Will try for more updates in next few days and answer the questions above.
    #97
  18. FinTec

    FinTec Been here awhile

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    So might as well take a break from the top stuff (bars and risers) and come back to that later. Well show you what we did for the front wheel and brake. Some answers first:


    I would not suggest this at all. WAY too risky and not even sure there is enough material to do this (don't have the stock ones in front of me). New triples are needed to do this conversion.

    Went with an entire new front wheel from Woodies wheel works. And used a RAD Mfg hub for KTM's. The stock hub is not very impressive in my opinion. Cast aluminum and powder coated. You also get larger bearing with the RAD hub. I had Woodies use butted Stainless spokes to drop just a little more weight of the front. However, you are right, with the 210mm fork spacing you have to use wheel spacers that match. And Woodies happened to have these when I mentioned what we where doing. So very easy to make the wheel fit. I'll also go over some of the details below with some pictures.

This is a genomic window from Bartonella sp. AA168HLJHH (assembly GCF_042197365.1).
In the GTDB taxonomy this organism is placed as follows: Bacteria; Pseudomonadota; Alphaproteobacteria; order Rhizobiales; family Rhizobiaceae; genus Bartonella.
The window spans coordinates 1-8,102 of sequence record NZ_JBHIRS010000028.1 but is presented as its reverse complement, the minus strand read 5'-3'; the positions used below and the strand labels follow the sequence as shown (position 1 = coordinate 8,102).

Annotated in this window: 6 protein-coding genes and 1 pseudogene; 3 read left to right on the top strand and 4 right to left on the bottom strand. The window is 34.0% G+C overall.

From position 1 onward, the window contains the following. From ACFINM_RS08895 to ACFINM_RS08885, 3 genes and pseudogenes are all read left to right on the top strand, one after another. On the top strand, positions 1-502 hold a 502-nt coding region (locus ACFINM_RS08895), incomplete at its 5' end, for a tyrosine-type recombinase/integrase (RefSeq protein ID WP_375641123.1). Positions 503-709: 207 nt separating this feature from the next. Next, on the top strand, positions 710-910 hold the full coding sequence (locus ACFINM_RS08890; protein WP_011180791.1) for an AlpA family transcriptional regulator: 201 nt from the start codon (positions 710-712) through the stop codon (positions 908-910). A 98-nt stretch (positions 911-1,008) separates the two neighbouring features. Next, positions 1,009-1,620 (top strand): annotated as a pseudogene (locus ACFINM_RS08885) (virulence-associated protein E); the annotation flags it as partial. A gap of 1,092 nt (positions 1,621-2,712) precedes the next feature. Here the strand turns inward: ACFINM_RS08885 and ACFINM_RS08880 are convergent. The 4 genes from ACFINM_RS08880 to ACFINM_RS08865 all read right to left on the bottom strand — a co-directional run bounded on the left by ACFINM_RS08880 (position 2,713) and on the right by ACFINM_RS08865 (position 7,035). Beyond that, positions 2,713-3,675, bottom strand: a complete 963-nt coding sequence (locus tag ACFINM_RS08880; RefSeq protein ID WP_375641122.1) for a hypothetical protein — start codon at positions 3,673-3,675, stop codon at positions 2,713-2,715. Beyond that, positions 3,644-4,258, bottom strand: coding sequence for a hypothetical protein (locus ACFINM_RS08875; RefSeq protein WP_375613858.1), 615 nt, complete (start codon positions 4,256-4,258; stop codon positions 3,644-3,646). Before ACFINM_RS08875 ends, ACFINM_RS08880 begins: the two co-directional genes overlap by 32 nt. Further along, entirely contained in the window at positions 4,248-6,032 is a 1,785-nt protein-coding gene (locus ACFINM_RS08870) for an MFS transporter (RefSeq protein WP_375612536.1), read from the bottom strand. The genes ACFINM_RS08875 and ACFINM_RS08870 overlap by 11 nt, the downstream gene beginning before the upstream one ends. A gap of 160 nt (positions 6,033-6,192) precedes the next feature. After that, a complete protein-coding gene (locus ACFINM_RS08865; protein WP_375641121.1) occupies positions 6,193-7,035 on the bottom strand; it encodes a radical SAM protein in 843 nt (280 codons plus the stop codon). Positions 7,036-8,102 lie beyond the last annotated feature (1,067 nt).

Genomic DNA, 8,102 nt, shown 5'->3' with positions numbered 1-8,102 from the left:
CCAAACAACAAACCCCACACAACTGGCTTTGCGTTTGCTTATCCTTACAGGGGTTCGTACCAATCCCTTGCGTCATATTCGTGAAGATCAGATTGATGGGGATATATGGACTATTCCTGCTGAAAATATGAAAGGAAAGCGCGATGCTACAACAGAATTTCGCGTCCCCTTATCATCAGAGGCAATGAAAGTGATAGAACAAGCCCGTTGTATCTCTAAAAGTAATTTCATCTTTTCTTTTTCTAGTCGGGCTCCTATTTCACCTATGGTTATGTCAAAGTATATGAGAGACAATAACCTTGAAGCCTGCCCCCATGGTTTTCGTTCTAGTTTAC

Nope, this was kinda of a surprise, it was 100% bolt together. But you have to get the right parts. I was imagining all kinds of brackets and such I was going to need to machine, but it all worked out with off the shelf parts. More again below.

    Now that I am essentially an entire KTM from wheel and fork, just used KTM axle. Which is nice and large diameter (I think it was 28mm?)

    Absolutely, all the above and below explains why.

    So just to start off, here is the weight of a stock 300mm front rotor

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    The the weight of the new Galfer 320mm rotor

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    Pretty cool to see good engineering at work. A larger rotor that is 1 lb less weight. I was impressed.

    Then the weight of the stock front caliper (sorry bad lighting)